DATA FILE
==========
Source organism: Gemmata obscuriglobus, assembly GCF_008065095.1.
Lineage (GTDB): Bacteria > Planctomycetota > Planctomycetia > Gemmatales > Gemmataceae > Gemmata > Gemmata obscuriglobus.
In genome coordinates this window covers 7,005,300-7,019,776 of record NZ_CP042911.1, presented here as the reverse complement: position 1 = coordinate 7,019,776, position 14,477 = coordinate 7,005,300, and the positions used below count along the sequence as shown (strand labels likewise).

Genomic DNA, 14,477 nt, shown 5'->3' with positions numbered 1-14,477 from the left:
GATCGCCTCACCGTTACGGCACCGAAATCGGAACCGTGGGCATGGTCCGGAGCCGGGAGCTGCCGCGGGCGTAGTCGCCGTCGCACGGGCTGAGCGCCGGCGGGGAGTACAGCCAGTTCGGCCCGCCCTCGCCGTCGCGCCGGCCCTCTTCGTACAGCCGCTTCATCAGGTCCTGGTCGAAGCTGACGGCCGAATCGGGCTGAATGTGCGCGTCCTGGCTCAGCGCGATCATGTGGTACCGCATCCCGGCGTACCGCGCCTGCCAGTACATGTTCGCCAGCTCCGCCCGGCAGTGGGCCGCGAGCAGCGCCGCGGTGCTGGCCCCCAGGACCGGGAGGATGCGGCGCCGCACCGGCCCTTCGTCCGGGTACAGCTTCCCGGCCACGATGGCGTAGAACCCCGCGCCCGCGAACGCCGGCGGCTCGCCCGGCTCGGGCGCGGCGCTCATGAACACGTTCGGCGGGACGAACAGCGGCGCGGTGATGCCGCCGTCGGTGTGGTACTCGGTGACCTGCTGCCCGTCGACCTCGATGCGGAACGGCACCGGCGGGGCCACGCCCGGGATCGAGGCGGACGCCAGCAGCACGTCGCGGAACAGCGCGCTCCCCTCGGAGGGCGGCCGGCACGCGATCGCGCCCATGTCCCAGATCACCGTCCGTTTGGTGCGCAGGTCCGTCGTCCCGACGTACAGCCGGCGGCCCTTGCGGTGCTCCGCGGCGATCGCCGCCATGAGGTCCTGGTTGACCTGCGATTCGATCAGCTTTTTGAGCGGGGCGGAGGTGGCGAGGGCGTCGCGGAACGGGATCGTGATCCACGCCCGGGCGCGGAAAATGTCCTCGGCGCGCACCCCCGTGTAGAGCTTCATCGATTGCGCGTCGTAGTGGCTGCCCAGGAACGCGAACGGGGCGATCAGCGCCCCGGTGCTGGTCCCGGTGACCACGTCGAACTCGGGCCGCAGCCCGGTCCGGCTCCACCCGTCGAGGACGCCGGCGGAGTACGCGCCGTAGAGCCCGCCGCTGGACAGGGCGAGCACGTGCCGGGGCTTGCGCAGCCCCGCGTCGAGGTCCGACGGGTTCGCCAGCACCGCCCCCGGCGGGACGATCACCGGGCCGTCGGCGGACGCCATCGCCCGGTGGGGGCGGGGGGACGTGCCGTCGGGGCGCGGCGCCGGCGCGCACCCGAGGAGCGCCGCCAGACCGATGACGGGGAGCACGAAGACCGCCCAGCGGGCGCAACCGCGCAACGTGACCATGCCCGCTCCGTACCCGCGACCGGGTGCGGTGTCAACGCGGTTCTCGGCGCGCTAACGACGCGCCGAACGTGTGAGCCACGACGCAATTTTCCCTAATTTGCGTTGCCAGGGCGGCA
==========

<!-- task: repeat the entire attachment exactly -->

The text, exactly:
Source organism: Gemmata obscuriglobus, assembly GCF_008065095.1.
Lineage (GTDB): Bacteria > Planctomycetota > Planctomycetia > Gemmatales > Gemmataceae > Gemmata > Gemmata obscuriglobus.
In genome coordinates this window covers 7,005,300-7,019,776 of record NZ_CP042911.1, presented here as the reverse complement: position 1 = coordinate 7,019,776, position 14,477 = coordinate 7,005,300, and the positions used below count along the sequence as shown (strand labels likewise).

Genomic DNA, 14,477 nt, shown 5'->3' with positions numbered 1-14,477 from the left:
GATCGCCTCACCGTTACGGCACCGAAATCGGAACCGTGGGCATGGTCCGGAGCCGGGAGCTGCCGCGGGCGTAGTCGCCGTCGCACGGGCTGAGCGCCGGCGGGGAGTACAGCCAGTTCGGCCCGCCCTCGCCGTCGCGCCGGCCCTCTTCGTACAGCCGCTTCATCAGGTCCTGGTCGAAGCTGACGGCCGAATCGGGCTGAATGTGCGCGTCCTGGCTCAGCGCGATCATGTGGTACCGCATCCCGGCGTACCGCGCCTGCCAGTACATGTTCGCCAGCTCCGCCCGGCAGTGGGCCGCGAGCAGCGCCGCGGTGCTGGCCCCCAGGACCGGGAGGATGCGGCGCCGCACCGGCCCTTCGTCCGGGTACAGCTTCCCGGCCACGATGGCGTAGAACCCCGCGCCCGCGAACGCCGGCGGCTCGCCCGGCTCGGGCGCGGCGCTCATGAACACGTTCGGCGGGACGAACAGCGGCGCGGTGATGCCGCCGTCGGTGTGGTACTCGGTGACCTGCTGCCCGTCGACCTCGATGCGGAACGGCACCGGCGGGGCCACGCCCGGGATCGAGGCGGACGCCAGCAGCACGTCGCGGAACAGCGCGCTCCCCTCGGAGGGCGGCCGGCACGCGATCGCGCCCATGTCCCAGATCACCGTCCGTTTGGTGCGCAGGTCCGTCGTCCCGACGTACAGCCGGCGGCCCTTGCGGTGCTCCGCGGCGATCGCCGCCATGAGGTCCTGGTTGACCTGCGATTCGATCAGCTTTTTGAGCGGGGCGGAGGTGGCGAGGGCGTCGCGGAACGGGATCGTGATCCACGCCCGGGCGCGGAAAATGTCCTCGGCGCGCACCCCCGTGTAGAGCTTCATCGATTGCGCGTCGTAGTGGCTGCCCAGGAACGCGAACGGGGCGATCAGCGCCCCGGTGCTGGTCCCGGTGACCACGTCGAACTCGGGCCGCAGCCCGGTCCGGCTCCACCCGTCGAGGACGCCGGCGGAGTACGCGCCGTAGAGCCCGCCGCTGGACAGGGCGAGCACGTGCCGGGGCTTGCGCAGCCCCGCGTCGAGGTCCGACGGGTTCGCCAGCACCGCCCCCGGCGGGACGATCACCGGGCCGTCGGCGGACGCCATCGCCCGGTGGGGGCGGGGGGACGTGCCGTCGGGGCGCGGCGCCGGCGCGCACCCGAGGAGCGCCGCCAGACCGATGACGGGGAGCACGAAGACCGCCCAGCGGGCGCAACCGCGCAACGTGACCATGCCCGCTCCGTACCCGCGACCGGGTGCGGTGTCAACGCGGTTCTCGGCGCGCTAACGACGCGCCGAACGTGTGAGCCACGACGCAATTTTCCCTAATTTGCGTTGCCAGGGCGGCA